Trump trashes Trumka on Labor Day
Richard Trumka | Alex Brandon/AP

WASHINGTON-—In an unusual way to mark Labor Day, the president of the United States trashed the president of the AFL-CIO.

The exchange started when AFL-CIO President Richard Trumka evaluated GOP President Donald Trump’s record in an appearance on Fox News Sunday aired by the pro-Trump Fox News Network.

Mixed, but on balance, negative was Trumka’s verdict.

Trump made it political in a nasty responding tweet at 8:28 a.m. Eastern Time on Labor Day. And then some tweeters jumped on him.

The discussion started with Trumka’s exchange with questioner Chris Wallace over NAFTA, the controversial 25-year-old U.S.-Canada-Mexico “free trade” treaty which organized labor strongly opposed because it would cost U.S. workers jobs. Economists calculate companies have shifted 700,000 to one million U.S. jobs, most of them in factories, to Mexico due to lower wages, no worker rights and weak environmental laws.

Trump touted a renegotiated free trade “framework” but with Mexico only, not Canada. It has higher North American content for cars and requires almost half of a car be manufactured by workers making at least $16 hourly. The average Mexican autoworker – toiling for GM, Ford and other car firms – makes $3. That helps U.S. workers, Trump said last week.

Trumka stuck to a theme he’s touted since the day Trump entered the White House; Workers would support Trump initiatives that are positive for them and oppose those that are not. Overall, he told Wallace, Trump’s record tilts negative.

And on the new U.S.-Mexico pact, Trumka reiterated, the devil is in the details – and in enforcement.

“If we can’t monitor it and enforce it effectively, then the agreement will fail for workers and it will fail for the country. So what we’re pushing right now, and we’re working with Ambassador (Robert) Lighthizer is, is a way to let us effectively monitor what’s going on the ground and then enforce the agreement regardless of who’s in the White House,” Trumka said.

That’s when Wallace veered away from NAFTA. Using the “Big Labor” corporate canard, Wallace cited statistics – 3.9 percent joblessness and 4.2 GDP growth – that Trump touted in his Labor Day message several days before as proving Trump’s economy is good for workers.

Trumka said those numbers are nice, but a few others got left out. Like wages and gasoline prices.

“Wages have been down since the first of the year. Gas prices have been up since the first of the year. So, overall, workers aren’t doing as well. He passed the tax bill that encourages companies to outsource. We can’t agree to support something like that. He’s — every place we can, Chris, we do. But, unfortunately, right now, the scale is weighted against him because he’s done more to hurt workers than to help workers.

“When he was elected, I said I would call balls and strikes. When he did something that was good for workers, we’d support him. When he did something that was bad for workers, we would oppose him.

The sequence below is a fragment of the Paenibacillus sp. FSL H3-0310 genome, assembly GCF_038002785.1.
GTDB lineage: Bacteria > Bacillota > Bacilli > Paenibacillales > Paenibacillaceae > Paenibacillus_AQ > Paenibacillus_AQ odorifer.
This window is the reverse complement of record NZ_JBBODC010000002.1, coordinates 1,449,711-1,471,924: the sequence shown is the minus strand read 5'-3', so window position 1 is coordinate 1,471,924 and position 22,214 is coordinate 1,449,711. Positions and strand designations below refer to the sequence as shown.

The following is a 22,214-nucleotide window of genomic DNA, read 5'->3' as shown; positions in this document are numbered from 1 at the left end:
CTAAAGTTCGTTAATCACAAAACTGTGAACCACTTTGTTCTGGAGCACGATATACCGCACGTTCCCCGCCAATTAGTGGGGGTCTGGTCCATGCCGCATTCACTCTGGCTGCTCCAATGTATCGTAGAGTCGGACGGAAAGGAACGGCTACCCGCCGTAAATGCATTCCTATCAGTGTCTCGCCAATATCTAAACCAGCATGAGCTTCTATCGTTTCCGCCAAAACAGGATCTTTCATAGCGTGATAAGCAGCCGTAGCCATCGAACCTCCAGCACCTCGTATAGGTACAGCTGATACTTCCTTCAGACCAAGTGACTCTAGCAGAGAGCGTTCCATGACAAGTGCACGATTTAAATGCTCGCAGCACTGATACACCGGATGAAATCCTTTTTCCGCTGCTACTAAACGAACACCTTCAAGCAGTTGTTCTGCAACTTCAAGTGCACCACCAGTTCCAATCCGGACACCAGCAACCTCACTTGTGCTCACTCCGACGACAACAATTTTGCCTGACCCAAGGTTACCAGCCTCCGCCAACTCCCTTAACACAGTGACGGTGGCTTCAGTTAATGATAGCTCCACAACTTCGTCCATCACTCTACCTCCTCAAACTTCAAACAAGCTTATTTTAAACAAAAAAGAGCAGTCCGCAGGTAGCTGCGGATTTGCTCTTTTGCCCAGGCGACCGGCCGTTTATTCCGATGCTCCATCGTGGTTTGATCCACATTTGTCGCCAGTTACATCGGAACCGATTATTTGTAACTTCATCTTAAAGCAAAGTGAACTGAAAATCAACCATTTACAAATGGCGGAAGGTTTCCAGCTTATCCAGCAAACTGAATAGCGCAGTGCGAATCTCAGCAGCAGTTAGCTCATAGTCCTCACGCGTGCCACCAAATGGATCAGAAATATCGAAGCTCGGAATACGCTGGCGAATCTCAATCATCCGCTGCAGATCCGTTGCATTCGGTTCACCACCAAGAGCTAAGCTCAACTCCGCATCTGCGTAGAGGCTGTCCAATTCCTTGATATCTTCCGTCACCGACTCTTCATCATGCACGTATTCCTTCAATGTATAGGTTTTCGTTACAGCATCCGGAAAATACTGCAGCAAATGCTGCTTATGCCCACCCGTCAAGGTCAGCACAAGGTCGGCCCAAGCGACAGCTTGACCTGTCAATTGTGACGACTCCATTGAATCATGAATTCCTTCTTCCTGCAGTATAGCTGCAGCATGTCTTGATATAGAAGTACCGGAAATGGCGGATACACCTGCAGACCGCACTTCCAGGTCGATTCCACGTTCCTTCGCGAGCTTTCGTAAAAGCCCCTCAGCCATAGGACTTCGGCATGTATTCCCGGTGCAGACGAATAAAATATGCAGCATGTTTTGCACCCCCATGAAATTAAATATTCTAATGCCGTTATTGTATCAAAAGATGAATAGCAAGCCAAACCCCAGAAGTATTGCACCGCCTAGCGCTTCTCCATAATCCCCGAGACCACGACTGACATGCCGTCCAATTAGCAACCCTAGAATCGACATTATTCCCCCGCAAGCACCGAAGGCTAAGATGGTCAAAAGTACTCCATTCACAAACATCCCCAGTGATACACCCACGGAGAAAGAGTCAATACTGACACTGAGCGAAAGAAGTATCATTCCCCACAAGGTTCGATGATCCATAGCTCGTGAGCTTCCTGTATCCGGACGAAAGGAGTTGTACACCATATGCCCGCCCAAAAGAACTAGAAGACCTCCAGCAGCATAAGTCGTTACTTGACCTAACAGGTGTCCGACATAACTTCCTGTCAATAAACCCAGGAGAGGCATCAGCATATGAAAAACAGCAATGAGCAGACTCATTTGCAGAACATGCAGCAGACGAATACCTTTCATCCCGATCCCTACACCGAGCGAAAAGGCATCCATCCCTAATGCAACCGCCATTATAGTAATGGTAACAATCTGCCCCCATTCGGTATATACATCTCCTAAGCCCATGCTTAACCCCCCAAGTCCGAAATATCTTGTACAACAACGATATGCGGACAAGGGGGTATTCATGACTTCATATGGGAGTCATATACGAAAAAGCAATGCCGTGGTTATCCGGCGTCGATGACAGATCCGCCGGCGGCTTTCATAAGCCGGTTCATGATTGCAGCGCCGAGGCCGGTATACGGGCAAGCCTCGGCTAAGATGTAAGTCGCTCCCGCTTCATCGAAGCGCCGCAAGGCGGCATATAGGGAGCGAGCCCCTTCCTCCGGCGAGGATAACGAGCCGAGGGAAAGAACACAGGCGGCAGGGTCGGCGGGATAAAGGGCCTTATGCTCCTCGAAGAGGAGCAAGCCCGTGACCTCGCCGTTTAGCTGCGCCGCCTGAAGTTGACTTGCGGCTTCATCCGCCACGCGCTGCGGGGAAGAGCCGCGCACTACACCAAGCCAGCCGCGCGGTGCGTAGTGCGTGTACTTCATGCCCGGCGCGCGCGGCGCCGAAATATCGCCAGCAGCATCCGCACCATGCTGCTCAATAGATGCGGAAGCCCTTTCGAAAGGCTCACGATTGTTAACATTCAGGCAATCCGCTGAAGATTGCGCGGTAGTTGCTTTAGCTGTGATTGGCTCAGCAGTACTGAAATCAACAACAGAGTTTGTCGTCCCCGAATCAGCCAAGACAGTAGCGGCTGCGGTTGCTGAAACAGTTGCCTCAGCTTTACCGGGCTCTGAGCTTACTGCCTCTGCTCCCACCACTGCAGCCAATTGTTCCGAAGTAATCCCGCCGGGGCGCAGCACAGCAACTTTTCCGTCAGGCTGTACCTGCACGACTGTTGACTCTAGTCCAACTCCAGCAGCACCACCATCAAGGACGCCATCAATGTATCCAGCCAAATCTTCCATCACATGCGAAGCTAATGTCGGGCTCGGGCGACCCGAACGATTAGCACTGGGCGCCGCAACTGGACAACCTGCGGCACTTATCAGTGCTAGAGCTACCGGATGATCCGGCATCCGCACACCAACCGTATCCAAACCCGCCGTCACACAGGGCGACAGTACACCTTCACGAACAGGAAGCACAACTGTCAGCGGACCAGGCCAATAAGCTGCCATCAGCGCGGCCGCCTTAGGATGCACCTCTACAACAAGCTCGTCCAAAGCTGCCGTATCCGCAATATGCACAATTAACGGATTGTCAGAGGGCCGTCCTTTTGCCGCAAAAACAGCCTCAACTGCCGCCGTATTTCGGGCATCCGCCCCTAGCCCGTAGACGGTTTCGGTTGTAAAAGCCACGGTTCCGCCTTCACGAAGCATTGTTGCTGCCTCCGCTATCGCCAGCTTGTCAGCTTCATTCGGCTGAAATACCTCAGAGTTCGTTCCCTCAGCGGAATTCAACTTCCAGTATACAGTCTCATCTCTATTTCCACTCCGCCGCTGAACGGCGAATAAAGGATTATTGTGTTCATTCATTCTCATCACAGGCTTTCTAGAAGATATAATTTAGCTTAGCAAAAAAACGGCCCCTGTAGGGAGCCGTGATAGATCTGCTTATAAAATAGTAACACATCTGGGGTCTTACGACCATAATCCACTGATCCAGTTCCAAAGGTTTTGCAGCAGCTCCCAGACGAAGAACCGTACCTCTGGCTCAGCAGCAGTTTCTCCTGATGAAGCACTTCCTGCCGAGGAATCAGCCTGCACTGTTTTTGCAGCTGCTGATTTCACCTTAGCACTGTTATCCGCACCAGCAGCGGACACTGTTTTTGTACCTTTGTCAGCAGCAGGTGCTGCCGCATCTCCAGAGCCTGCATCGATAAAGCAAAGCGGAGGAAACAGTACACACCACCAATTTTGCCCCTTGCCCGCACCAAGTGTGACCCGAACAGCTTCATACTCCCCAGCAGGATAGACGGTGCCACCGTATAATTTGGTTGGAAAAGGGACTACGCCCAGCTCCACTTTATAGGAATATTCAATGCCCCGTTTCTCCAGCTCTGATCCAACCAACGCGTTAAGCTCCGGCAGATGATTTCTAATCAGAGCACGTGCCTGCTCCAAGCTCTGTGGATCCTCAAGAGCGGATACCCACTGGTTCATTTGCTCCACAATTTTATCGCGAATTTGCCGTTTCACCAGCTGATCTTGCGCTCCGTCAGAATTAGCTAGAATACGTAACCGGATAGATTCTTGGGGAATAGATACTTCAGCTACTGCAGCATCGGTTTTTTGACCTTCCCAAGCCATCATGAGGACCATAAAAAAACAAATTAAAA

“He hasn’t come up with an infrastructure program that could put a lot of us back to work. He overturned a regulation that would actually deny over five million people overtime that they would have had. He overturned some health and safety regulations that will hurt us on the job. Enforcement of OSHA and MSHA isn’t what it should be. So we keep trying to find areas where we can work with him. And where we can, we do.”

Then Wallace, and later Trump, dragged the politics in – and so did tweeters responding to Trump. Some weren’t kind to the U.S. president.

Wallace started it by citing the AFL-CIO’s new ad campaign about electing pro-worker candidates this November, but he charged it would be a pro-Democratic campaign.

Trumka corrected him, first noting the issues in the ads are based on unionists going door-to-door, talking to workers and their families to discover the top issues. Then he noted unions – in their ads and on the ground – support pro-worker candidates regardless of party. “Unfortunately, most are Democrats, because Democrats support workers more than Republicans. We’d like to change that.”

Trump didn’t listen to that. He jumped, instead.

“Richard Trumka, the head of the AFL-CIO, represented his union poorly on television this weekend. Some of the things he said were so against the working men and women of our country, and the success of the U.S. itself, that it is easy to see why unions are doing so poorly. A Dem!” Trump tweeted.

Trump did not offer evidence for his statements. Some tweeters jumped on him. Others defended Trump and called unions corrupt or unnecessary.

“Unions have been under attack by Republicans for decades,” one tweeter, identifying himself by the phrase “How easy we forget,” wrote. “Red states outlaw them altogether. Unions are what level the playing field between workers & employers. The average American worker is under attack & EVERYTHING trump has done since taking office makes life worse for us.”

“Unions are as American as they can get! Stop attacking them on Labor Day!” Ed Krassenstein tweeted.

“Friendly reminder that Republicans have voted 9 times in favor of raising their own salary, and in that same time they’ve also voted 14 times against raising the minimum wage,” tweeted Andrea Junker.

One tweeter summed it all up, replying to a Trump supporter – and including the president in his comment: “People like you are the reason why unions had to be created in the first place.”


Mark Gruenberg
Mark Gruenberg

Award-winning journalist Mark Gruenberg is head of the Washington, D.C., bureau of People's World. He is also the editor of the union news service Press Associates Inc. (PAI). Known for his reporting skills, sharp wit, and voluminous knowledge of history, Mark is a compassionate interviewer but tough when going after big corporations and their billionaire owners.